2018 November – Chichester Dam (New South Wales) – Giardia

Clearing the way for drinking water solution in Dungog

November 1 2018


Hunter Water has offered to provide a rainwater tank or an onsite treatment option at its own cost to ensure they have a safe drinking water solution.

These customers draw raw untreated water from the pipeline that is not suitable for drinking. Untreated water is not safe for human consumption under the Australian Drinking Water Guidelines, because it can carry pathogens such as bacteria, cryptosporidium and giardia that can be harmful to human health.

The current guidelines were updated in 2011 by the Commonwealth Government’s National Health and Medical Research Council.

As recently as last month, we had a detection of giardia in the raw untreated water at the Chichester Dam outlet.

While the detection did not pose any risk to our treated drinking water, it demonstrated that there is a clear and evident health risk if untreated water is consumed.

I acknowledge that Hunter Water has not always handled this long-running issue well, and I apologise for that. Our focus now is on doing everything we can to provide a suitable solution for each customer.

We understand that some customers do not believe that drinking raw untreated water could pose a risk to their health, which is why we are working to address this public health risk.  We simply cannot let the situation continue due to the health imperative.

Rainwater tanks and onsite treatment solutions are common for rural and remote properties that cannot feasibly be connected to the reticulated network, including in Hunter Water’s area of operations.

Hunter Water is funding, project managing and delivering a solution for each customer’s needs, which is beyond our Operating Licence requirements and has an estimated value of $30,000 per property, on average.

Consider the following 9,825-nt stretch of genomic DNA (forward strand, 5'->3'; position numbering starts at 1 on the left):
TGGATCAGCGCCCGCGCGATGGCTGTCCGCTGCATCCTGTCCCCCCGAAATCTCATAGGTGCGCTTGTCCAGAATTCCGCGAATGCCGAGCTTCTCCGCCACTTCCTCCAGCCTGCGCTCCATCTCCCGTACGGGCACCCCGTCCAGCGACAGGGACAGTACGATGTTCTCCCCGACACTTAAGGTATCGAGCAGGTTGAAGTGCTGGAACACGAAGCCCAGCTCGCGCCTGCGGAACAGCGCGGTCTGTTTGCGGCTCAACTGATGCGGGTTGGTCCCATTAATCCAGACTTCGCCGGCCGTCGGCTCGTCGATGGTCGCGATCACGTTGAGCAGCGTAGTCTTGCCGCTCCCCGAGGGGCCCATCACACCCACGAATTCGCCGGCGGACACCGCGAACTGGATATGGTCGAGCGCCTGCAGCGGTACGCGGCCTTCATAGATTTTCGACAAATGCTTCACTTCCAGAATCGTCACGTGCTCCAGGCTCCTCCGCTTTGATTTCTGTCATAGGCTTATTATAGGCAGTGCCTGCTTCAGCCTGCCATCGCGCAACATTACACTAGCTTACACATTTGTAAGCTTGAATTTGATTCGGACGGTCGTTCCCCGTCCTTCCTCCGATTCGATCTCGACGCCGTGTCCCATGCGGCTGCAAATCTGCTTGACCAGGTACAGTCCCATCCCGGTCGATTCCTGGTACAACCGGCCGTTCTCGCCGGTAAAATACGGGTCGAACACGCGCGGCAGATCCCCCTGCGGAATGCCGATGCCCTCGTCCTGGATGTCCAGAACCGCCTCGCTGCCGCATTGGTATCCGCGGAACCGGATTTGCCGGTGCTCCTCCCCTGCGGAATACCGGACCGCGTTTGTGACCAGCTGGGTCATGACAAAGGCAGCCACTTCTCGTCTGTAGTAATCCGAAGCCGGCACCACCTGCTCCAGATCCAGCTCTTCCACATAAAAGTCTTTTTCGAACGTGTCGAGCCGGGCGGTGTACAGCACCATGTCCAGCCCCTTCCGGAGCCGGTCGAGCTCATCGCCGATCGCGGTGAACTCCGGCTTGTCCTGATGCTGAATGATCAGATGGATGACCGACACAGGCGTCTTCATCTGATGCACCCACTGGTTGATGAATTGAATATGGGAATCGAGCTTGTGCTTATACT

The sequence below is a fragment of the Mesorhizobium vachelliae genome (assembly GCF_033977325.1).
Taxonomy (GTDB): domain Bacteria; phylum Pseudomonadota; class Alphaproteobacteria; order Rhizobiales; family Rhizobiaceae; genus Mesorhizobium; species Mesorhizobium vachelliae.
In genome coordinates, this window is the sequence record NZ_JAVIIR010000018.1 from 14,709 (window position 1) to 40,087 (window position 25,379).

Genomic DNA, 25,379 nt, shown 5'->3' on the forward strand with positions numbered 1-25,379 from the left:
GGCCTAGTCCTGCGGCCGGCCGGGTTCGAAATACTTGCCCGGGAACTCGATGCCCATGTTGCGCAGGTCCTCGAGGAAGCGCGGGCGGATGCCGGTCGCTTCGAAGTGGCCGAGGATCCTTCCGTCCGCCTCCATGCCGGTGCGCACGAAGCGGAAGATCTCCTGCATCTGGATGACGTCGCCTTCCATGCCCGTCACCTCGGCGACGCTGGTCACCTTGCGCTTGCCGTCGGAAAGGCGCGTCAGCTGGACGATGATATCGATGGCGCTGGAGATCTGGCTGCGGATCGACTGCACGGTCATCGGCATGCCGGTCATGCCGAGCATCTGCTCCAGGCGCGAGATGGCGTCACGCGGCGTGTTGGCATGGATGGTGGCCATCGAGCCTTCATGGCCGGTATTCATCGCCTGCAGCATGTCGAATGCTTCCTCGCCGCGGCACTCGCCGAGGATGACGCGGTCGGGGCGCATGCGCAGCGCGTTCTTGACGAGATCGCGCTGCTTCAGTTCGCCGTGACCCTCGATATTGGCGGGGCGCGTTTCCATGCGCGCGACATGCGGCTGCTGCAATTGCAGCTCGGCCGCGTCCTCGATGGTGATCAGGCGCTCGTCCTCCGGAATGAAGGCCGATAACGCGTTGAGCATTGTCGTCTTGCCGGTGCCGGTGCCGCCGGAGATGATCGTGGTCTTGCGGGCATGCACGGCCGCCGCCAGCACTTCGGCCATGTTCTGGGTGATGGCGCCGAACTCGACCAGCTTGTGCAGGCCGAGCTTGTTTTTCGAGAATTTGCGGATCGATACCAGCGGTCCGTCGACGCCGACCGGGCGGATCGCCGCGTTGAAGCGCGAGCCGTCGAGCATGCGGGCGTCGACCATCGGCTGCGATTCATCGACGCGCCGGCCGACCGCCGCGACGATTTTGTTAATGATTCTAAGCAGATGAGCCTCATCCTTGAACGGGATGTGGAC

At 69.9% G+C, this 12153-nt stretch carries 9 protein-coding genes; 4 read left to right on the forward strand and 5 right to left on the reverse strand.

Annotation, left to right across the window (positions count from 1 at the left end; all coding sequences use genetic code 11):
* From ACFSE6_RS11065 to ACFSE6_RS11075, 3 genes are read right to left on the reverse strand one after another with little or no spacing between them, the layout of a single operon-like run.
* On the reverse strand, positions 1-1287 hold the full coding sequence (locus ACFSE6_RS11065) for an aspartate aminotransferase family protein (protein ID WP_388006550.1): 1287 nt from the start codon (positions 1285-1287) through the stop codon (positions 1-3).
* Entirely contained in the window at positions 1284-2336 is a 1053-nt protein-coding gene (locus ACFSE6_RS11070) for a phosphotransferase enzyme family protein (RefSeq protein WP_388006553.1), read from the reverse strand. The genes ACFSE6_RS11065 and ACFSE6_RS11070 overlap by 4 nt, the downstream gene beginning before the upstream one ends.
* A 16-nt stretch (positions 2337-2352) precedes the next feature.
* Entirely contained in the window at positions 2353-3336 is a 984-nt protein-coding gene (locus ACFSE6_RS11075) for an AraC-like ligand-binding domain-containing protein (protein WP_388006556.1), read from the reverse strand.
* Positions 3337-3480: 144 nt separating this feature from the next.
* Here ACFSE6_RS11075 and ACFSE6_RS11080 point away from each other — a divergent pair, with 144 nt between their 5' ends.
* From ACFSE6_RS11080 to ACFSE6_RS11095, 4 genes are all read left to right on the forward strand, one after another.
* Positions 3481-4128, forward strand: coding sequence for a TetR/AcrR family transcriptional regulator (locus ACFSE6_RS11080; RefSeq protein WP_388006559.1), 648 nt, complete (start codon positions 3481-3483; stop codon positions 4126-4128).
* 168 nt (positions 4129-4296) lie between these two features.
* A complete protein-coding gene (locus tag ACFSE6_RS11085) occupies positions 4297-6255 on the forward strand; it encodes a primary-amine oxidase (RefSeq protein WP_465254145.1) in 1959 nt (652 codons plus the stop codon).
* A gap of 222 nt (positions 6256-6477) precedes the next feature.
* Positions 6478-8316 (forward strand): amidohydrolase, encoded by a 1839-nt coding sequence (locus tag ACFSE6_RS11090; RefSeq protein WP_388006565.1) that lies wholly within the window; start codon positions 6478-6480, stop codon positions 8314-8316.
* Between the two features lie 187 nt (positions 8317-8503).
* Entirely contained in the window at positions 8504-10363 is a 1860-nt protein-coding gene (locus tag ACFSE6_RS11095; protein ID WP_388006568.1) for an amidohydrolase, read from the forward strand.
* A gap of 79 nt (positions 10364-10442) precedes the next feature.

Nineteen properties now have an alternate drinking water supply in place and we are committed to working with the remaining customers on progressing a solution.

Hunter Water is funding, project managing and delivering a solution for each customer’s needs, which is beyond our Operating Licence requirements and has an estimated value of $30,000 per property, on average.

We have been listening to our customers and are working to address their concerns.

I attended two meetings with the CTGM Water Users Community Group in November 2016 and June 2017 and a public meeting in August 2017 where all were welcome.

Before these meetings Hunter Water was considering only a rainwater tank solution, but after listening to customers’ feedback, we agreed to provide an onsite treatment option where it is feasible to do so. For customers who select a rainwater tank, we will arrange for it to be filled at Hunter Water’s cost.

In the spirit of working together, we continue to engage with customers regarding the non-standard CTGM water users agreement.

As some customers expressed concerns around the wording of the agreement, we have offered to cover reasonable costs, where requested, so that they can access independent legal advice.

Yesterday I met with some of the property owners and their legal representative to discuss their concerns and find a way to move forward.

Hunter Water has heard their concerns, particularly around the maintenance costs for customers who are pursuing an onsite treatment option, and have offered to reimburse them for $1000 of their maintenance costs per annum for a period of five years.

Additionally, we have clarified that providing an alternative drinking water solution does not mean they will lose access to their current connection to the CTGM.

Hunter Water intends to continue to supply untreated water for non-potable purposes such as irrigation, farming, toilets and washing machines, providing that customers give written acknowledgement, via the agreement, that they will not use the water for drinking purposes.

Hunter Water is fully committed to working with our customers north of Dungog to deliver a solution that meets their needs.